Farm Policy Roundup – February 15, 2013

Rancher with lassoIt has been a busy week in the agriculture committees.

The Senate Agriculture Committee held a hearing, Drought, Fire and Freeze: The Economics of Disasters for America’s Agricultural Producers, on last year’s natural disasters and the impact to agriculture. Much of the hearing focused on the beneficial role conservation practices play in helping farmers recover from natural disasters and maintaining healthy, resilient soil. One panelist, Jeff Send who is a tart cherry producer from Michigan, highlighted how a conservation easement through the federal Farm and Ranch Land Protection Program (FRPP) helps to maintain the economic viability of his operation.

The Senate has also introduced legislation to avoid automatic cuts on March 1 to federal programs known as the sequester. Farm programs would be included as part of the package with elimination of direct payments to farmers. That measure would result in savings of $27.5 billion and a remaining $3.5 billion going to pay for a variety of other programs including conservation, disaster assistance, renewable energy, rural development, hunger prevention, agriculture research, organic certification, and specialty crop programs that were not included in the extension. American Farmland Trust applauds the measure to extend programs that are vital for maintaining productive farms and healthy farmland.

The Senate Agriculture Committee has announced a final roster of subcommittee leaders and members. Leading the Subcommittee on Conservation, Forestry and Natural Resources will be Chairman Michael Bennet (D-Colo.) and Ranking Member John Boozman (R-Ark.). Joining the Senate Agriculture Committee is Sen. William Cowan (D-Mass.), who was named to serve after the resignation from the Senate of Secretary of State John Kerry. Sen. Cowan takes the agriculture committee seat of Sen. Bob Casey (D-Penn.) who left the agriculture committee for the Senate Finance Committee.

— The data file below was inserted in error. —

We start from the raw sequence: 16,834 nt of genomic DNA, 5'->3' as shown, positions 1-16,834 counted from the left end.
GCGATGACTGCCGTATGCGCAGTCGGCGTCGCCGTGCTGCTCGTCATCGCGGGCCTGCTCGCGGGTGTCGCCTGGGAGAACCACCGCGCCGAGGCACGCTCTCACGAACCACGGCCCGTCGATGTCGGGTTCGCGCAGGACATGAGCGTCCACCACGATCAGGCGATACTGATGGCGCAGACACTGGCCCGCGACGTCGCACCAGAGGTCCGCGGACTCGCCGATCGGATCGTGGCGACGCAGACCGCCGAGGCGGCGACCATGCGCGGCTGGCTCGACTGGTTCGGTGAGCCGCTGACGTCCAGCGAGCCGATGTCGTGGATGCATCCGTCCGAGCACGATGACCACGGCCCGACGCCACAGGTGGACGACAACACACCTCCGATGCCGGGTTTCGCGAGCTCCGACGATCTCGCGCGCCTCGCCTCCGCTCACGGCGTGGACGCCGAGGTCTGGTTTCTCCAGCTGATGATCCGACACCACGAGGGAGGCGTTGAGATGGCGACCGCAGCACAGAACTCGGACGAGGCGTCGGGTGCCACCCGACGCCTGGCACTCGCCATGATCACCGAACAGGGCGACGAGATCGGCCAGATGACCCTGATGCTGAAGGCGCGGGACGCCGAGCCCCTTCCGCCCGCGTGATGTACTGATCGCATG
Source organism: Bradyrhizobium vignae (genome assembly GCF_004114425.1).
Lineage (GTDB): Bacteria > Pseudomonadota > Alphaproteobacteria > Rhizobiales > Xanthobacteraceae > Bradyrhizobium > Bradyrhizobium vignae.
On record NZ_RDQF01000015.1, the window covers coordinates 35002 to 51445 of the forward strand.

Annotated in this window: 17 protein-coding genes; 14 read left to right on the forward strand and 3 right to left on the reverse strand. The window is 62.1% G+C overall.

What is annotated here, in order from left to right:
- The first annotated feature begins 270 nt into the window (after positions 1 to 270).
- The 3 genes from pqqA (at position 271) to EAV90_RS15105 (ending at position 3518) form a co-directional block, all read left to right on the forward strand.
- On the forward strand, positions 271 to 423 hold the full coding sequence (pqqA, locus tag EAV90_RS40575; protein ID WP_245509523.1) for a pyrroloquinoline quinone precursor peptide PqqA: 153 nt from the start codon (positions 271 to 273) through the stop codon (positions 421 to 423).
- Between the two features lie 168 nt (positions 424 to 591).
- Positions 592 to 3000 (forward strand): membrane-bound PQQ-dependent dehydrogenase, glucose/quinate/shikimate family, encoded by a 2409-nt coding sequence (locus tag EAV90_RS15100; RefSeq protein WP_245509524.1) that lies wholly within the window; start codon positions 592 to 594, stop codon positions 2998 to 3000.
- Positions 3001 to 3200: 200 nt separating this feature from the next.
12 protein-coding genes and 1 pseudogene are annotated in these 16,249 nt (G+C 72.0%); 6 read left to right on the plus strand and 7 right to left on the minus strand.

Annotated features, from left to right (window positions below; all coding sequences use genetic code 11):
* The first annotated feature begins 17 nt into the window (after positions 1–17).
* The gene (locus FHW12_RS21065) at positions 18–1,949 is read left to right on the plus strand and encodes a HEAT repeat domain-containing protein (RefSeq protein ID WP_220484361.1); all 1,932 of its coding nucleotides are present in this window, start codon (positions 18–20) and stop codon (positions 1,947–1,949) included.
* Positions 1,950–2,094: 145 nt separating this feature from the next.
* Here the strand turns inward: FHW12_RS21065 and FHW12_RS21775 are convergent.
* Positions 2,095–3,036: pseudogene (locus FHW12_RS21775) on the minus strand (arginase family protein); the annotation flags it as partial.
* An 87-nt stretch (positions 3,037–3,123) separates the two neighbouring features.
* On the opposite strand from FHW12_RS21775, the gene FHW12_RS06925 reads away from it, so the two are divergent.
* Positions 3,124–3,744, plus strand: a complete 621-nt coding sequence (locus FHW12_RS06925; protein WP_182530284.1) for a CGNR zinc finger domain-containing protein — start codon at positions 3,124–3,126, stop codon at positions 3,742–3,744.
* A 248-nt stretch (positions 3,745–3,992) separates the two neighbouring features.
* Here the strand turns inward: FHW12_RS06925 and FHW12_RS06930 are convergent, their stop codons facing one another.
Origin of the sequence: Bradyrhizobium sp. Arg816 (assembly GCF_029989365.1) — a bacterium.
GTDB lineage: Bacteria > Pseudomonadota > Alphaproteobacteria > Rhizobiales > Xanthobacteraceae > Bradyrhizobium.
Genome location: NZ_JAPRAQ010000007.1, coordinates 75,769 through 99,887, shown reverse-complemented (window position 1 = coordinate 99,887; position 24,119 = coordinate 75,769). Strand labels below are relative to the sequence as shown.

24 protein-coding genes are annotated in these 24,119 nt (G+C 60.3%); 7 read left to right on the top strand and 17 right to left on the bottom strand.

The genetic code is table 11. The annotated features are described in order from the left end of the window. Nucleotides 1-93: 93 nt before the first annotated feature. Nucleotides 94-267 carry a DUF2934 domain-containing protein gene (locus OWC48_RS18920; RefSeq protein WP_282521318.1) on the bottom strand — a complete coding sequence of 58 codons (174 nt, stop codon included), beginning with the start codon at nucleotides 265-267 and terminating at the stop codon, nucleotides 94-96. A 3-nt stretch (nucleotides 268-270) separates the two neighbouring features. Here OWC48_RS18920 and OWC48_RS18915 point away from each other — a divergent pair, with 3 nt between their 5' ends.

The House Agriculture Committee approved its oversight plan which lays out the committees agenda and sets key policy issues in the Committee’s jurisdiction that will be examined. House Agriculture Ranking Member Collin Peterson (D-Minn.) has also named Rep. John Garamendi (D-Calif.) to fill the final Democratic seat on the committee.

House Agriculture Committee members Rep. Kristi Noem (R-S.D.) and Tim Walz (D-Minn.) this week reintroduced the Protect Our Prairies Act which would establish a national sodsaver program. The program would limit federal assistance to farmers who break native prairie and grasslands for conversion to crop production. AFT President Jon Scholl offered praise and support to Reps. Noem and Walz for reintroducing the measure.

Climate change and the ongoing drought were both included in this week’s State of the Union delivered to the Congress by President Obama. Climate change remains a priority for American Farmland Trust as Congress and the Administration consider options to address its causes and consequences. One option was introduced this week, a carbon tax bill which was offered by Senators Barbara Boxer (D-Calif.) and Bernie Sanders (I-VT). With partisan disagreement in the Congress on climate change, a legislative path forward is not clear.

And American Farmland Trust was pleased to report exciting new survey findings this week that at least 5 million acres have been protectednationally through state and local purchase of agricultural conservation easement (PACE) programs and private land trusts.Thousands of communities benefit from protected farms and ranches for local production of food, fiber and environmental benefits as well as value-added enterprises.

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  • Random Quote

    Simply put, conservation and farmland protection are at a crossroads. Land and healthy soil are the strategic resources critical to our nation’s ability to feed itself and to secure our nation’s future. Conservation programs are vital to maintaining those resources. — Jon Scholl, President, American Farmland Trust